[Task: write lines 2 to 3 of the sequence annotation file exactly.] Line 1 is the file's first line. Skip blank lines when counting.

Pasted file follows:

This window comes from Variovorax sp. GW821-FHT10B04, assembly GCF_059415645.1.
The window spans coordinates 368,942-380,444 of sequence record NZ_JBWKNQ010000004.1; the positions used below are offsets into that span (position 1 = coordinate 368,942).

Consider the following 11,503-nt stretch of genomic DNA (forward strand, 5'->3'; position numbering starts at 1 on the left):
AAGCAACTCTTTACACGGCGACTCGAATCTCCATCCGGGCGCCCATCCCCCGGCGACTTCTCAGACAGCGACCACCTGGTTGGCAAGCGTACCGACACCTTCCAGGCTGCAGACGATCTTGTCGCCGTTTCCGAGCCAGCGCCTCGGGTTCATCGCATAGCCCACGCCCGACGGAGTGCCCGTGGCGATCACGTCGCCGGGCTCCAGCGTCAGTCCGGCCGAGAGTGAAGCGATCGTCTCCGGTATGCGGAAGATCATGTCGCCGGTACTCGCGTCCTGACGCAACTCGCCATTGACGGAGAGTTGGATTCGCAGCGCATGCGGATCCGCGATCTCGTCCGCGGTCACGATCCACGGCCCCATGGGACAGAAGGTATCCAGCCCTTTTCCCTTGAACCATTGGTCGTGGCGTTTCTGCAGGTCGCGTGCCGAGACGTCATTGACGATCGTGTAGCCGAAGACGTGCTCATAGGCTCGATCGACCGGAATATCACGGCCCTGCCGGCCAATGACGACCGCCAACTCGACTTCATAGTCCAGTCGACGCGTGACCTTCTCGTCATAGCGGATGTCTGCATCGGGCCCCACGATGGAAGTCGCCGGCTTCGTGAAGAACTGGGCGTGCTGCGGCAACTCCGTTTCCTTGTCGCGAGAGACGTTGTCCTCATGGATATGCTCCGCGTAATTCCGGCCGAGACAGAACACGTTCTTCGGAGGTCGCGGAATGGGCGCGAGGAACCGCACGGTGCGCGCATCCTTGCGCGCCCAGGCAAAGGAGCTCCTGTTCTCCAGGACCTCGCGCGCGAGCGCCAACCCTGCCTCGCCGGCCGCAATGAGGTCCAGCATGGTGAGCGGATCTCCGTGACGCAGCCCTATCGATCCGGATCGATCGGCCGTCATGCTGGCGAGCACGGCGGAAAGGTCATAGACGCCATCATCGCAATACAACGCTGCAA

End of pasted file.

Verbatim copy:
The window spans coordinates 368,942-380,444 of sequence record NZ_JBWKNQ010000004.1; the positions used below are offsets into that span (position 1 = coordinate 368,942).

Consider the following 11,503-nt stretch of genomic DNA (forward strand, 5'->3'; position numbering starts at 1 on the left):